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Calder Abbey was originally founded in 1135 by monks from Furness Abbey. When this monastery was destroyed by the Scots in 1138 the monks tried to return to Furness, but were refused entry and went on to found Byland Abbey in North Yorkshire (UID 56808). The monastery was refounded by more monks from Furness in 1142. Originally Savigniac, this order joined the Cistercians in 1147. Calder Abbey was dissolved in 1536 by Henry VIII.

Extensive ruins of the abbey church of Norman, Early English and Decorated periods survive, and the crossing arches are intact. The church was abandoned during the Reformation, and the rest of the abbey buildings were adapted or rebuilt as a dwelling for a private family, which is still adjoining the ruins. The Monk's Oven is a large detached oven of uncertain date but associated with the monastery in whose precinct it was built. The Abbey Gatehouse was used as a garage at the time of a survey in April 1984, and is probably 14th century with later alterations, including a conversion to agricultural use in the 17th or 18th century.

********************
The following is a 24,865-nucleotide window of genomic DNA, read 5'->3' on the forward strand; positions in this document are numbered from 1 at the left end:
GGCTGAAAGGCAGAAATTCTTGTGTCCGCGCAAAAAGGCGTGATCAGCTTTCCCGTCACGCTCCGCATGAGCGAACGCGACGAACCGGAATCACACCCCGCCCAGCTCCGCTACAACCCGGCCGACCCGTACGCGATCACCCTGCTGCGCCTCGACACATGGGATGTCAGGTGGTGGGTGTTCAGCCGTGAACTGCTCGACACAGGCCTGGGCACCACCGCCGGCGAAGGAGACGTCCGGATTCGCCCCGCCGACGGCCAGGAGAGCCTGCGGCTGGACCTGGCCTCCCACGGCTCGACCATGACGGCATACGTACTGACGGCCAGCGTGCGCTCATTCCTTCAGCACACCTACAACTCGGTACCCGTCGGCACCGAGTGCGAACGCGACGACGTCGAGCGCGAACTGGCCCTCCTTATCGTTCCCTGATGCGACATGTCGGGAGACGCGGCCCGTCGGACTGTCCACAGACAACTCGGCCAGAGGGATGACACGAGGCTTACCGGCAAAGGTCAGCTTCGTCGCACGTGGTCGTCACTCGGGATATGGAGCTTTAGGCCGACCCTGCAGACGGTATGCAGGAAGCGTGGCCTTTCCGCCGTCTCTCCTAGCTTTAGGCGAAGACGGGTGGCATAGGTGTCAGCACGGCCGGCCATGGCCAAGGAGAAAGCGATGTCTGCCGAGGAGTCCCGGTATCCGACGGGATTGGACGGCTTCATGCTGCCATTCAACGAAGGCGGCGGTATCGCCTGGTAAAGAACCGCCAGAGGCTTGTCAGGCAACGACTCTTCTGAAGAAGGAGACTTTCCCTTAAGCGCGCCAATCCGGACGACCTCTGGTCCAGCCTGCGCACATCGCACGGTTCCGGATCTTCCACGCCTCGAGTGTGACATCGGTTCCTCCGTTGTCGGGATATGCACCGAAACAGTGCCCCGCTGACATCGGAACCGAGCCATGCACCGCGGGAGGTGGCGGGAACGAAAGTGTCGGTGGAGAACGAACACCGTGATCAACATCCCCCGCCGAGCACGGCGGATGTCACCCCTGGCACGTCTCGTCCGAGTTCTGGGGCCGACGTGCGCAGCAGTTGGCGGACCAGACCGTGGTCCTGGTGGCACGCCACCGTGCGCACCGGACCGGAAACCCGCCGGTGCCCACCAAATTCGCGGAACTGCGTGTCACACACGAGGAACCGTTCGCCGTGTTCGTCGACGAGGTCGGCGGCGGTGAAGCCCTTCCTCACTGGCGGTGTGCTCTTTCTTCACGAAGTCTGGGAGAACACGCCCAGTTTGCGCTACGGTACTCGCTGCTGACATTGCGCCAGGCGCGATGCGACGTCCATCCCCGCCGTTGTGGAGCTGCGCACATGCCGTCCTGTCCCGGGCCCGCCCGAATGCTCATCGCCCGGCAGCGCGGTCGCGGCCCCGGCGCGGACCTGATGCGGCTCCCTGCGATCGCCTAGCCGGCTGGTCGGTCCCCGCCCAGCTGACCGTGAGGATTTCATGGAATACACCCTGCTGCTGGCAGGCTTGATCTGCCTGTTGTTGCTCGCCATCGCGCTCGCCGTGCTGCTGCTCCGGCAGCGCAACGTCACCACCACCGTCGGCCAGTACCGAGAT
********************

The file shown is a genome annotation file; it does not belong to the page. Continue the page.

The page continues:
The present house was built in 1770, and comprises three storeys including a semi-basement. A rear wing was built on to the remains of the abbot's house. The house incorporates the monastic ruins of the south range and courtyard buildings of Calder Abbey. A painting of circa 1730 shows the original form of the south range now incorporated into the house. A new frontage to the west end of this range was added in the late 18th century. The riverside elevation was remodelled in the early 20th century.

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